|Stop Trippin' - Take Control of Your TripAdvisor Page.|
By John Fareed
Friday, 17th August 2012
Technology and social media have dissolved the parameters that once neatly defined hospitality marketing, turned consumers into creators, and empowered a whole new breed of travel reviewers.
Love it or hate it, most of these travel reviewers are sharing the good, bad and ugly of their experiences on TripAdvisor—including photos and videos.
TripAdvisor, in case you’ve been living with your head in the sand for the past decade, aggregates consumer travel reviews and opinions about hotel and resort accommodations throughout the world, and relies on advertising for its revenue. TripAdvisor-branded sites make up the largest travel community in the world, with more than 50 million unique monthly visitors, and over 60 million reviews and opinions. These sites operate in 30 countries worldwide, including China.
They are not going anywhere either. According to Reuters, TripAdvisor reported second quarter  revenues of more than $197 million.
When it comes to TripAdvisor, I feel much of the hotel and resort marketing community is trippin’—not referring to the “under the influence of drugs”; but rather the metaphorically “in a panic” or “being unrealistic” definitions of the word—and have opted to do nothing rather than take control of their TripAdvisor page.
We can no longer be ostriches.
Word-of-mouth marketers have long touted the power of customer referrals, and we all know recommendations from friends are among the top influences of purchases.
It’s simple common sense, and clearly an important issue. Researchers report that as many as one in three travelers visit TripAdvisor before deciding to book a reservation at a destination or hotel for which they are unfamiliar.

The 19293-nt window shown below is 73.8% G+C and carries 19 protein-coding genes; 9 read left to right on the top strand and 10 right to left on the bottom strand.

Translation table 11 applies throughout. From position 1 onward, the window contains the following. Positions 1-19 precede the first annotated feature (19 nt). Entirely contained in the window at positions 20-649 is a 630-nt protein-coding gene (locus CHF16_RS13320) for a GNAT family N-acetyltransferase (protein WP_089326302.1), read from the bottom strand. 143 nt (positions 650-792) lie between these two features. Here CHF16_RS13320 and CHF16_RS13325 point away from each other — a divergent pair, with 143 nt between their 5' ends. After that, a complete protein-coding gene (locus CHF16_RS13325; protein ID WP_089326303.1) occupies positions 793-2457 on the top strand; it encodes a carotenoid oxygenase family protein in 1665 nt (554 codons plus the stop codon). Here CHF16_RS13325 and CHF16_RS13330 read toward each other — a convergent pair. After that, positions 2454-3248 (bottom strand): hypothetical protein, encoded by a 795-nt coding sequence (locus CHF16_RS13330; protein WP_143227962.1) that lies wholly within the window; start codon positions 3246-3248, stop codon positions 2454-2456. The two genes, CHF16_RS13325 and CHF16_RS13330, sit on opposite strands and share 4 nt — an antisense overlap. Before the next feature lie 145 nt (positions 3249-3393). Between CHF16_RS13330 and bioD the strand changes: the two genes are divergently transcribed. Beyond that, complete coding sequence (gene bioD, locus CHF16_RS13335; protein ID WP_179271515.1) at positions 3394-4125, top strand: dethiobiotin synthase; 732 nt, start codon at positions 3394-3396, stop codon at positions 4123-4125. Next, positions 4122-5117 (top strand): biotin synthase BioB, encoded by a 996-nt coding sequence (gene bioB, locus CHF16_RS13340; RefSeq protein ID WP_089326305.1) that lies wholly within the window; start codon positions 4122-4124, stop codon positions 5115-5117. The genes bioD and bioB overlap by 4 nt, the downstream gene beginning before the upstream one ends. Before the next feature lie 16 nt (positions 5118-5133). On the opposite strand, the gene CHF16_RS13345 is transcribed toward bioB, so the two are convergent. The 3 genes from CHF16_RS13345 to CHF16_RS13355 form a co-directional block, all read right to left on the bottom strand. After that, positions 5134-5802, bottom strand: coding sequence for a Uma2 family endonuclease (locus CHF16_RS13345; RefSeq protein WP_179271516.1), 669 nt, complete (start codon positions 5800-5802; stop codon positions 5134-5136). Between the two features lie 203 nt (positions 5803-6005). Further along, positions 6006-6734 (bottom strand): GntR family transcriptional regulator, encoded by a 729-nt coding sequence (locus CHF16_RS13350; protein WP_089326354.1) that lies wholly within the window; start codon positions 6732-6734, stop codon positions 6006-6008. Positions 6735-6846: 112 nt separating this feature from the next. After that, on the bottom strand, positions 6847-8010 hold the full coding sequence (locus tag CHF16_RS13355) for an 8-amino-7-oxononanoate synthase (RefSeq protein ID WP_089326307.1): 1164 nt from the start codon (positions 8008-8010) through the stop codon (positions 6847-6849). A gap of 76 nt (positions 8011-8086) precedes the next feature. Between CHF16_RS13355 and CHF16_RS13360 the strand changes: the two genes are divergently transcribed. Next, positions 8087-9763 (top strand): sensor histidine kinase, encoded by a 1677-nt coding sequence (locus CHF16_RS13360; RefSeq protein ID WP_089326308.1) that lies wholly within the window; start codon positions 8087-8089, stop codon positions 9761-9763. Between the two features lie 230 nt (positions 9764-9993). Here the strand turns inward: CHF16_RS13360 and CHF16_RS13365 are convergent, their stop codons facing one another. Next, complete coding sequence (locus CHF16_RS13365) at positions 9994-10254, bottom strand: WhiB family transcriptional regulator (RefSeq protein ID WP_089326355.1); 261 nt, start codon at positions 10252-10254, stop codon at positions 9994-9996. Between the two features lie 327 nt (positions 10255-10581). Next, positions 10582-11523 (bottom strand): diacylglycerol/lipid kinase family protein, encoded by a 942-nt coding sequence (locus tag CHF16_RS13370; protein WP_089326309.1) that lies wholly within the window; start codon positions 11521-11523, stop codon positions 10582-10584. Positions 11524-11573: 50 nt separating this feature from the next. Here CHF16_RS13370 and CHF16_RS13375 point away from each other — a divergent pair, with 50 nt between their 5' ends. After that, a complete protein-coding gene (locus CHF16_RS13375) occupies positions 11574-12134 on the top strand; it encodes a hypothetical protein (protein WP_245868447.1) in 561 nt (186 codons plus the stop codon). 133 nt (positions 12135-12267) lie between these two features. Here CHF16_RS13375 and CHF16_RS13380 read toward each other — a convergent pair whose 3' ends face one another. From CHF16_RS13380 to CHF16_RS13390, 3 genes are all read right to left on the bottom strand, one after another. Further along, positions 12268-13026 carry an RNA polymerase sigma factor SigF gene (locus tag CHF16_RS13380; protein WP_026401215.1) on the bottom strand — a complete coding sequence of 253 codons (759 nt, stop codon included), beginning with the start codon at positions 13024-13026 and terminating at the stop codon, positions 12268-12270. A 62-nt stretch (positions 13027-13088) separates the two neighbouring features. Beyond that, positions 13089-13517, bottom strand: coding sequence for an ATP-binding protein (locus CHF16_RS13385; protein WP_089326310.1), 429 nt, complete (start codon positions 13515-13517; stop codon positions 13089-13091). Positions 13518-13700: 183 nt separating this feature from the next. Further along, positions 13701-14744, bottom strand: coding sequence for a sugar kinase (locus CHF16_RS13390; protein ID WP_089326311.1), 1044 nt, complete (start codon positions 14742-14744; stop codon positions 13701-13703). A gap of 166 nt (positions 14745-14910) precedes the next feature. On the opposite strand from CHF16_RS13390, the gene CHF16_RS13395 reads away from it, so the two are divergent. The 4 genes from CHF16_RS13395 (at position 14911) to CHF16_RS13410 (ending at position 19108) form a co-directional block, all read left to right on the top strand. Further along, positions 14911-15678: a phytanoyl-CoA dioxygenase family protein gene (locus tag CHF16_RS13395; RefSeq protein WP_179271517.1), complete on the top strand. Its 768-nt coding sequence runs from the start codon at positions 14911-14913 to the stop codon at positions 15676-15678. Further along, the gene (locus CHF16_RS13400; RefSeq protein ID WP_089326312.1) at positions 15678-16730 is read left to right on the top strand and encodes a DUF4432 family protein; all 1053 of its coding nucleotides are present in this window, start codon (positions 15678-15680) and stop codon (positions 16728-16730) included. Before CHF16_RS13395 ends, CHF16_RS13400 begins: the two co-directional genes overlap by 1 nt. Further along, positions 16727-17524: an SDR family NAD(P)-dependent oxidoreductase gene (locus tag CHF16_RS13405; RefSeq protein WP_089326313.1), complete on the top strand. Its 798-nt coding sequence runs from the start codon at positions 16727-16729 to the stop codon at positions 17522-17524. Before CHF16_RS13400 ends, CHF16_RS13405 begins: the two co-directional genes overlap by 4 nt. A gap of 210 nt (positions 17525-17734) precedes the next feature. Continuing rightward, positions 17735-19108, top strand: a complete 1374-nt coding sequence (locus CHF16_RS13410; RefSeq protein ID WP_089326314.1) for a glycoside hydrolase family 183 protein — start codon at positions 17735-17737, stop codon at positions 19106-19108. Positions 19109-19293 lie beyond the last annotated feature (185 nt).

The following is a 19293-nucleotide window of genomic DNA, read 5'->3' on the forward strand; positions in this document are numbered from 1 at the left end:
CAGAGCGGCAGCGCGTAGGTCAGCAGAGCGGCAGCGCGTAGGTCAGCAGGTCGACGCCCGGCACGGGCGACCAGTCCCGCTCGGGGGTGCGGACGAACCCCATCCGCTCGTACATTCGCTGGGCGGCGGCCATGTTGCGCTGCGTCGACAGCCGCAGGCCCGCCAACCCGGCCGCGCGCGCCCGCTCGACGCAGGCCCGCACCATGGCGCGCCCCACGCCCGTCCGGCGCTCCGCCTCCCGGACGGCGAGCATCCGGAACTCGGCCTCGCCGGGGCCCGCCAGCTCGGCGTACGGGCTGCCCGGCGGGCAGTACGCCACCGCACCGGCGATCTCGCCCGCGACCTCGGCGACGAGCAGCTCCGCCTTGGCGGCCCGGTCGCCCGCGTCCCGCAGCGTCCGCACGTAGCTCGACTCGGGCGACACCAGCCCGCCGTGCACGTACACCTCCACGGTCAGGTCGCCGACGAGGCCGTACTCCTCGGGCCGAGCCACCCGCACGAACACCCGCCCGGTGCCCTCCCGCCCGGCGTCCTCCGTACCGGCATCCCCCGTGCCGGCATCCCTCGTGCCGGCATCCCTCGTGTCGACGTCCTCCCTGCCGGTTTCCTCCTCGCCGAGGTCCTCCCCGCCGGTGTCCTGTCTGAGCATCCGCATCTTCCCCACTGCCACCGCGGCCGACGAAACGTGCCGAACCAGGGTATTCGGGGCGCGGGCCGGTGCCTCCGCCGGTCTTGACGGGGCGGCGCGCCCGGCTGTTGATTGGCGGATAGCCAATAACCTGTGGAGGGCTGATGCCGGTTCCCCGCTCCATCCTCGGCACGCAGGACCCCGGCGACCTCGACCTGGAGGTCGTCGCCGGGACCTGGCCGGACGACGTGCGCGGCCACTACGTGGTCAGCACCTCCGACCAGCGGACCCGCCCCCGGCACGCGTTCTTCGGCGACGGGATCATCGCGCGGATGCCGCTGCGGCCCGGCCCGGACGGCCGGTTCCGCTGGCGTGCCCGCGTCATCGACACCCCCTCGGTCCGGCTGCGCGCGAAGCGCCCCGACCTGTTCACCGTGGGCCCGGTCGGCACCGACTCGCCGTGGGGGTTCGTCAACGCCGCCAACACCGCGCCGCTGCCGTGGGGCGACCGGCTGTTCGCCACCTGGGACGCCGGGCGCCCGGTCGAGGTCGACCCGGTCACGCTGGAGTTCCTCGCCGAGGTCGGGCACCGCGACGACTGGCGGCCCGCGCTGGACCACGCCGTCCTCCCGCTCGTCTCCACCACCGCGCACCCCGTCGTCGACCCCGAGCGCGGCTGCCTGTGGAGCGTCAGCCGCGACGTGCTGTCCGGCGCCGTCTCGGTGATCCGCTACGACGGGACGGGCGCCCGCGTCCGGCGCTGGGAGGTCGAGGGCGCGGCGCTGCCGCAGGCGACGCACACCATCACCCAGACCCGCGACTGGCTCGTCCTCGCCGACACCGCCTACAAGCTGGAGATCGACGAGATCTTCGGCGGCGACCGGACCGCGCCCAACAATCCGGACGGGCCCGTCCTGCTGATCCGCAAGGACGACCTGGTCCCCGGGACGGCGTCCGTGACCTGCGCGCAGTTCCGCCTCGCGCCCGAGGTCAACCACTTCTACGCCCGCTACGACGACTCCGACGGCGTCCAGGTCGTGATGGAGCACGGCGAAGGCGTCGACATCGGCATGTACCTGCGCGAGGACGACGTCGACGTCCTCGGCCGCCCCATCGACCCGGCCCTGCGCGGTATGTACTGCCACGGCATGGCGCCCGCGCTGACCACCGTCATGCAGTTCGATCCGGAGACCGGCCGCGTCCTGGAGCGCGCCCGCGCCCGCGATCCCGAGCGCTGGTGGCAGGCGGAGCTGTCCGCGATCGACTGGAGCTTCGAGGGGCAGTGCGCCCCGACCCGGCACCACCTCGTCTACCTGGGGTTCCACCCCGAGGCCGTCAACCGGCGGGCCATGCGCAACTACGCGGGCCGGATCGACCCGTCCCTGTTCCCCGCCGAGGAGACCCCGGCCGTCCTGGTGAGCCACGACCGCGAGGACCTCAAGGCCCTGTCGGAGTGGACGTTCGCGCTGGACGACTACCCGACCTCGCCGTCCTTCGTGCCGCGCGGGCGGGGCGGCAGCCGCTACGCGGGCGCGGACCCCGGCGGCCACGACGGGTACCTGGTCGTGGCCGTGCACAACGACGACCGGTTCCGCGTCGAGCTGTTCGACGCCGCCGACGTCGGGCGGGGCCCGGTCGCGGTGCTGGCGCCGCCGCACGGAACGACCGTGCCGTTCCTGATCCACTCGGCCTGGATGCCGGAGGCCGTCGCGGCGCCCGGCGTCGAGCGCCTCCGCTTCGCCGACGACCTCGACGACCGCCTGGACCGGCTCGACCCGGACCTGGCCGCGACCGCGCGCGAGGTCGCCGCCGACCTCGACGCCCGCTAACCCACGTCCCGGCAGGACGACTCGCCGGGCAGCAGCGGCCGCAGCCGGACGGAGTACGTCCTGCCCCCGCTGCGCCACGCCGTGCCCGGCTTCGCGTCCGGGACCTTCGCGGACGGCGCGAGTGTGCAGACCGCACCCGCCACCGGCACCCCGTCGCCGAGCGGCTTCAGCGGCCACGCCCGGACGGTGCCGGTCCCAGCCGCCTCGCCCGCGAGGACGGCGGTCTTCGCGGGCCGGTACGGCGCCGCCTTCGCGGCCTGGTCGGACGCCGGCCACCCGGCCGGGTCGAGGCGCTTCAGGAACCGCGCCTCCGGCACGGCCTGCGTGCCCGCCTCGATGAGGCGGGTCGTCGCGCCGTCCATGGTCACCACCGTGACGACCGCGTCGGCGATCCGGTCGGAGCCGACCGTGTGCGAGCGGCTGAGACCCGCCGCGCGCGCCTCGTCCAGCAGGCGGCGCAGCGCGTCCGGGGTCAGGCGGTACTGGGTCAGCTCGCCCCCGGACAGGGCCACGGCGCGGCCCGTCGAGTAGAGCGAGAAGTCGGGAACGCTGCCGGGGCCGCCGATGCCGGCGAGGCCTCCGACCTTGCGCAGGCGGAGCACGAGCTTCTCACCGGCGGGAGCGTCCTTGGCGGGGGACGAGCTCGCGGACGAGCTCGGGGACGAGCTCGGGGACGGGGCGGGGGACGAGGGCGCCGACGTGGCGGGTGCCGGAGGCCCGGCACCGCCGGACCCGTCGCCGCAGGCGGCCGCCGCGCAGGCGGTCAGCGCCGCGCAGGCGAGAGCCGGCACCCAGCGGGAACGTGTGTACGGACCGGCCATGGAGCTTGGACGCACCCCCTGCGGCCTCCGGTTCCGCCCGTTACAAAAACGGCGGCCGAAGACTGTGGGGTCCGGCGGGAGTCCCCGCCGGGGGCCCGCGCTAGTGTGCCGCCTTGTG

In other words, what your TripAdvisor page says about your hotel or resort, and how you are ranked, can genuinely impact your bookings.
So what does your TripAdvisor page say about your hotel today? In fact, how long has it been since you checked? Maybe you should look now, before we go any further.
Go ahead. Check it out. I’ll wait.
Hopefully, you read of saw something that has motivated you to continue reading.
So what can you do about it? Really?
I know, I know. You don’t have the time or money to do much. I hear you.
No matter. I choose to believe that the spirit of innovation can provide solutions, no matter the challenge—regardless of available human resources or marketing dollars.
I will begin with the basics, and then I’ll share an innovative idea I developed a few years ago, which when implemented, has created positive impact for a number of clients.
First, ensure that your TripAdvisor profile is up to date, is as thorough as possible, includes recent and relevant quality images, and aligns with the content on your hotel website and social media channels. According to a recent TripAdvisor survey, 92 percent of travelers are more likely to book with a hotel or resort, which posts detailed property descriptions and photos.